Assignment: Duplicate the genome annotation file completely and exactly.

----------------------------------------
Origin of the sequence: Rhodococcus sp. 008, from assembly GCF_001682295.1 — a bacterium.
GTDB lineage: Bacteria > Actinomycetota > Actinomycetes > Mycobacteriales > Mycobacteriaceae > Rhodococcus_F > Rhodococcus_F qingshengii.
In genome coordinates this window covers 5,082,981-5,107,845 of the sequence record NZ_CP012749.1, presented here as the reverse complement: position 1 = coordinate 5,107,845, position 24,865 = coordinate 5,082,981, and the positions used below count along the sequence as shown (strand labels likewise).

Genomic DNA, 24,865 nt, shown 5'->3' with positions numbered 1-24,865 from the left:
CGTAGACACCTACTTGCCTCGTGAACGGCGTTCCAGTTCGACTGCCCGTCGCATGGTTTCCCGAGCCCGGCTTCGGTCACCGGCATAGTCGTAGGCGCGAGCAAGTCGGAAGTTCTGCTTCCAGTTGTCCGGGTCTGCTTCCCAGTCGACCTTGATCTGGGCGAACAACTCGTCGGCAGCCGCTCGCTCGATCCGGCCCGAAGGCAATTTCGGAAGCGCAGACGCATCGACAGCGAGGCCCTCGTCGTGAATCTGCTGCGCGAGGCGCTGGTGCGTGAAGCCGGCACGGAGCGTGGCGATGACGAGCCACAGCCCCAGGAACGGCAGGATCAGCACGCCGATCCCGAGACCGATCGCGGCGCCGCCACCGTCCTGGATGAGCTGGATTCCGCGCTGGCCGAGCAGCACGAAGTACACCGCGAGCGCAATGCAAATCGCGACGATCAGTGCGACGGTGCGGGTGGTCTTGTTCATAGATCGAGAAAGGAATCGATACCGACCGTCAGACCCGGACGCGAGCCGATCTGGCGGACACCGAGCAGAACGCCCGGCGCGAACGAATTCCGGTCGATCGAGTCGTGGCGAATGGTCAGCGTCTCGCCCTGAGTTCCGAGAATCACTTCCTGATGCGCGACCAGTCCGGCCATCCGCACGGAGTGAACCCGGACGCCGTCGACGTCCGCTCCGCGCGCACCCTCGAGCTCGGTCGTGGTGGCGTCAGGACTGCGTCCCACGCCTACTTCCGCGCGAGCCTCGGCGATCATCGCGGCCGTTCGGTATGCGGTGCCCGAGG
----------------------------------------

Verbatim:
Origin of the sequence: Rhodococcus sp. 008, from assembly GCF_001682295.1 — a bacterium.
GTDB lineage: Bacteria > Actinomycetota > Actinomycetes > Mycobacteriales > Mycobacteriaceae > Rhodococcus_F > Rhodococcus_F qingshengii.
In genome coordinates this window covers 5,082,981-5,107,845 of the sequence record NZ_CP012749.1, presented here as the reverse complement: position 1 = coordinate 5,107,845, position 24,865 = coordinate 5,082,981, and the positions used below count along the sequence as shown (strand labels likewise).

Genomic DNA, 24,865 nt, shown 5'->3' with positions numbered 1-24,865 from the left:
CGTAGACACCTACTTGCCTCGTGAACGGCGTTCCAGTTCGACTGCCCGTCGCATGGTTTCCCGAGCCCGGCTTCGGTCACCGGCATAGTCGTAGGCGCGAGCAAGTCGGAAGTTCTGCTTCCAGTTGTCCGGGTCTGCTTCCCAGTCGACCTTGATCTGGGCGAACAACTCGTCGGCAGCCGCTCGCTCGATCCGGCCCGAAGGCAATTTCGGAAGCGCAGACGCATCGACAGCGAGGCCCTCGTCGTGAATCTGCTGCGCGAGGCGCTGGTGCGTGAAGCCGGCACGGAGCGTGGCGATGACGAGCCACAGCCCCAGGAACGGCAGGATCAGCACGCCGATCCCGAGACCGATCGCGGCGCCGCCACCGTCCTGGATGAGCTGGATTCCGCGCTGGCCGAGCAGCACGAAGTACACCGCGAGCGCAATGCAAATCGCGACGATCAGTGCGACGGTGCGGGTGGTCTTGTTCATAGATCGAGAAAGGAATCGATACCGACCGTCAGACCCGGACGCGAGCCGATCTGGCGGACACCGAGCAGAACGCCCGGCGCGAACGAATTCCGGTCGATCGAGTCGTGGCGAATGGTCAGCGTCTCGCCCTGAGTTCCGAGAATCACTTCCTGATGCGCGACCAGTCCGGCCATCCGCACGGAGTGAACCCGGACGCCGTCGACGTCCGCTCCGCGCGCACCCTCGAGCTCGGTCGTGGTGGCGTCAGGACTGCGTCCCACGCCTACTTCCGCGCGAGCCTCGGCGATCATCGCGGCCGTTCGGTATGCGGTGCCCGAGG